International and Afghan troops have begun a major offensive to retake a strategic town in southern Afghanistan from the Taleban, Nato sources said.
Afghan troops are playing a key part in the operation
Nato says Afghan and British ground troops used heavy gunfire against the Taleban on the outskirts of Musa Qala.
US soldiers were dropped by helicopter before sunset to carry out an overnight assault using night vision equipment.
The Taleban say they have 2,000 troops defending the town in Helmand province, which they seized in February.
Musa Qala is the only substantial town the Taleban hold in Afghanistan. For now, they say they are holding their ground.
The BBC's David Loyn, in Kabul, says the town has been the main centre of drugs trading in the country since the Taleban moved in in February and has taken on symbolic importance for both sides.
'First significant move'
Friday's attack by British and Afghan forces began in the afternoon, from three directions. Further raids are expected to be carried out on Saturday.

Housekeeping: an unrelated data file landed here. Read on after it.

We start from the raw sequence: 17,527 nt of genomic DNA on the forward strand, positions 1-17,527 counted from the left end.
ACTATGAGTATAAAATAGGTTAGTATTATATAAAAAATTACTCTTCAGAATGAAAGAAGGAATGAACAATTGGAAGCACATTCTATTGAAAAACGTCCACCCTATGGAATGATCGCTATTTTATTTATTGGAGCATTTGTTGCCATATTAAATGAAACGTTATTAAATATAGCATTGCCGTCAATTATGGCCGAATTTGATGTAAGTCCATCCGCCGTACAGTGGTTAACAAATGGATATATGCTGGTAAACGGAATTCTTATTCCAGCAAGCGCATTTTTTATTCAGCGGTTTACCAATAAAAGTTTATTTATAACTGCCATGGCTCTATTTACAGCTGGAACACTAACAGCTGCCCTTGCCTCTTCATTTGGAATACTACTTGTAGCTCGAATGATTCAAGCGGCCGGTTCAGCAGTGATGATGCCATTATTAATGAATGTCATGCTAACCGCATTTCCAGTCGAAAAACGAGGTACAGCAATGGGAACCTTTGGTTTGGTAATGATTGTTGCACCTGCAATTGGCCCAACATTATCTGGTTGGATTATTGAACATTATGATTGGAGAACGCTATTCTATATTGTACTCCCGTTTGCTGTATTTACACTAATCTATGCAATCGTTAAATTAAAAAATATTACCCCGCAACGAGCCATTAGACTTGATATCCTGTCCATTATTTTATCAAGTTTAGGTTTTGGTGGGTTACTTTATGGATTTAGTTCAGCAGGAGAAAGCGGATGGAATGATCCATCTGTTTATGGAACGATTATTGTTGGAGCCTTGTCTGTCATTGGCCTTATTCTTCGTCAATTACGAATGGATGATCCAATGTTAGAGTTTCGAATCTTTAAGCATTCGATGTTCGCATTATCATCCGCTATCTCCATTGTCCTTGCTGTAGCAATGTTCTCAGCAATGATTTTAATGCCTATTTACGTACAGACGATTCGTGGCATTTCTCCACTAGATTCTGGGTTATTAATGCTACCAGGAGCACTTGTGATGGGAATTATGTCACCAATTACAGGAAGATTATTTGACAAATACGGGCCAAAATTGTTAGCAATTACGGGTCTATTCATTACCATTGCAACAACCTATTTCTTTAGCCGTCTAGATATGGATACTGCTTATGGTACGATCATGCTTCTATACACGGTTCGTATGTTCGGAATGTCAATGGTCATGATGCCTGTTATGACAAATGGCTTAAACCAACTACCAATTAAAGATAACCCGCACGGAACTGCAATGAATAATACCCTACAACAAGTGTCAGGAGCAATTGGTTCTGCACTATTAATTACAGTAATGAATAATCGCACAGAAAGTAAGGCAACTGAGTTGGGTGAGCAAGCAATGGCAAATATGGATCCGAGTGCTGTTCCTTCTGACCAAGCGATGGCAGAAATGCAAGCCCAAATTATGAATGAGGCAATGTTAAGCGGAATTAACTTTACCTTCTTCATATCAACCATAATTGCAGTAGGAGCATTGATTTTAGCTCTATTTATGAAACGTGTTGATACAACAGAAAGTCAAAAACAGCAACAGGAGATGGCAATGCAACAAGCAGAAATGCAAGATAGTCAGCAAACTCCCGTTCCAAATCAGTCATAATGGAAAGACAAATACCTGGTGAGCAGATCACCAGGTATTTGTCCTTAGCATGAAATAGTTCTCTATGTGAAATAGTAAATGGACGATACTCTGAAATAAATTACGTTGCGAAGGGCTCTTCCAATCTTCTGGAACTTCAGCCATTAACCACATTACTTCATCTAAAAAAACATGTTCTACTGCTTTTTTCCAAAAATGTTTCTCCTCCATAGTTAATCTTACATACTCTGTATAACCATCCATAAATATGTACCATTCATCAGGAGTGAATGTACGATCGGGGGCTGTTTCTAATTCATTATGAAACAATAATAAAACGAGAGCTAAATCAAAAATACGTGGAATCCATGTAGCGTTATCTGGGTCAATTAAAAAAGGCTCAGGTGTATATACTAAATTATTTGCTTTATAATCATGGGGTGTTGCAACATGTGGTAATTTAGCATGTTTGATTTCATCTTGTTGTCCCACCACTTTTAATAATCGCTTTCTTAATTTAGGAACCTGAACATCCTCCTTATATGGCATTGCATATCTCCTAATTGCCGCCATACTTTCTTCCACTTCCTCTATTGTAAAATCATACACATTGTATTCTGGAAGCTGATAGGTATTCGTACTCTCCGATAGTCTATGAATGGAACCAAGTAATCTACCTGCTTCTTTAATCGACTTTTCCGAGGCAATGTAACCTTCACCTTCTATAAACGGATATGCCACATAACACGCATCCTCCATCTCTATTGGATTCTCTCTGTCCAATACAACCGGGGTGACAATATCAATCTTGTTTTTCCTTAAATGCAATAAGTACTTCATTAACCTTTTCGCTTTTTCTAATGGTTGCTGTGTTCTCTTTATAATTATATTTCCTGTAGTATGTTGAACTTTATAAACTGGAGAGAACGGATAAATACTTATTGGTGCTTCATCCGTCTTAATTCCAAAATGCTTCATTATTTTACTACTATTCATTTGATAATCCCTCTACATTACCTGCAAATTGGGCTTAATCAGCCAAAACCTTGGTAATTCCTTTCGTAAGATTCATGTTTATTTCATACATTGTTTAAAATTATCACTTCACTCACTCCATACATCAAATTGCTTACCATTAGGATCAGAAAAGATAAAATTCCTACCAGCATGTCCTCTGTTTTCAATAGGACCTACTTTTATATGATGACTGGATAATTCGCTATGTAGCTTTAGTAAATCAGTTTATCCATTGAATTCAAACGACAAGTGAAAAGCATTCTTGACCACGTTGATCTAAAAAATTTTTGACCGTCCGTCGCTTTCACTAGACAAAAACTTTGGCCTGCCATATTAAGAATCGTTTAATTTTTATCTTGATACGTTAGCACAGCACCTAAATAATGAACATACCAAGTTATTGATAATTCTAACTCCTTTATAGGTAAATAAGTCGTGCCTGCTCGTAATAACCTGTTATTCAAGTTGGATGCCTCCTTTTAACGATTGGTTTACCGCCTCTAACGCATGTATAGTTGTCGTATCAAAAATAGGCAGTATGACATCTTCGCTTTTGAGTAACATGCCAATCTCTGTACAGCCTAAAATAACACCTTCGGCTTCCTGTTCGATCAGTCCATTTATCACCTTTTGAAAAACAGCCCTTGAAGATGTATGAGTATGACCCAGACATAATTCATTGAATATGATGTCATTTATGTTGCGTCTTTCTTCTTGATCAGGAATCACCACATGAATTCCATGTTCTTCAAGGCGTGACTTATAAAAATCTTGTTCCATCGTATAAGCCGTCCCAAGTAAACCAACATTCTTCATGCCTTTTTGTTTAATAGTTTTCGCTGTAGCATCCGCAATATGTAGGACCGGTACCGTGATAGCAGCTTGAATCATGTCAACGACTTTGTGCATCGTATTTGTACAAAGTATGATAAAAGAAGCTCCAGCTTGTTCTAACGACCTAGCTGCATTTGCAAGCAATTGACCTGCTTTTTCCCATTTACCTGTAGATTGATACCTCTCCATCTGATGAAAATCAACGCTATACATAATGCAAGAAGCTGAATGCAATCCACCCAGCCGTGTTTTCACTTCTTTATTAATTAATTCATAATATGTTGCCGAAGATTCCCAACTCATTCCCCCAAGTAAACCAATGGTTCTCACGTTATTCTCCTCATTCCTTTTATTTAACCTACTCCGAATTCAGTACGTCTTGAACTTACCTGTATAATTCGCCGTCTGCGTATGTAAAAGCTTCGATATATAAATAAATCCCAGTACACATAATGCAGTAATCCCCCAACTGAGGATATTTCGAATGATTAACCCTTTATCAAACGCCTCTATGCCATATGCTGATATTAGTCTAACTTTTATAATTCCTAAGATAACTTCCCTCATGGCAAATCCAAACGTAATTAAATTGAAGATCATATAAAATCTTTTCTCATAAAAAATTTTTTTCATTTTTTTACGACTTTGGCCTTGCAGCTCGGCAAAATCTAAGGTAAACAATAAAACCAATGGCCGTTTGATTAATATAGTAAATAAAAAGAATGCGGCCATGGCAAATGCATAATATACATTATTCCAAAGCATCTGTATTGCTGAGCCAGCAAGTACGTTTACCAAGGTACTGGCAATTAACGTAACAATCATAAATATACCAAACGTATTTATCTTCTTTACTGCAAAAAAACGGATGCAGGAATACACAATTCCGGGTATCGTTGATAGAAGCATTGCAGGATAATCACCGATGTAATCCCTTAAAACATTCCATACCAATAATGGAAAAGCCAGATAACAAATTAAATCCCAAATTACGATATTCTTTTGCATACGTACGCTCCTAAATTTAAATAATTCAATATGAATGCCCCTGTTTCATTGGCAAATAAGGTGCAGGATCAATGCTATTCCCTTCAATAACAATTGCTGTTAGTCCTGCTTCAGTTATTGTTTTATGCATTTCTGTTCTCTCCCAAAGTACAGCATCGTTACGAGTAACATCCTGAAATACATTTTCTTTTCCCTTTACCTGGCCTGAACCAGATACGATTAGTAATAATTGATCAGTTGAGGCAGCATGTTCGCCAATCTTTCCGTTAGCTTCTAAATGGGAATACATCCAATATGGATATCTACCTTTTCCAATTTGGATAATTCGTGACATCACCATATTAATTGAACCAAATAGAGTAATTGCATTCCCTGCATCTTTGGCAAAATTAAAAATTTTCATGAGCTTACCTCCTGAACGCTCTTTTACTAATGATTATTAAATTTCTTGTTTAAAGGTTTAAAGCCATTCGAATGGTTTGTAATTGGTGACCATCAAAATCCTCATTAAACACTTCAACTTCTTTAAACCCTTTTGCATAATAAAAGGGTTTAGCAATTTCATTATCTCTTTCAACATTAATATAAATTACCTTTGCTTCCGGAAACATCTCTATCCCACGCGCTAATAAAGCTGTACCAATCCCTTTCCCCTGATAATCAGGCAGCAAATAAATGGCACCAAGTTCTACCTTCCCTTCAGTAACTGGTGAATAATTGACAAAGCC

The main assault is being conducted overnight by US troops.
The Taleban defences include hundreds of mines.
The Taleban rejected an offer from the governor of the province to lay down their arms, and late on Friday, he told the BBC that the problem of Musa Qala was "being sorted".
Hundreds of local people fled after tribal elders were told of the attack and warning leaflets dropped from the air.
The Taleban takeover of Musa Qala was in contravention of a deal brokered with tribal elders when British troops withdrew from the town last year.
The highly controversial move was portrayed at the time as a "win-win" situation, with the Taleban and British pull-out leaving local forces to assume control of local government.
British officers maintained it was a redeployment rather than a withdrawal; freeing them up to take on Taleban forces in other parts of Helmand.
It was even suggested that it could act as a model for reducing violence in the volatile province. But the deal was strongly criticised by some Afghan and US officials.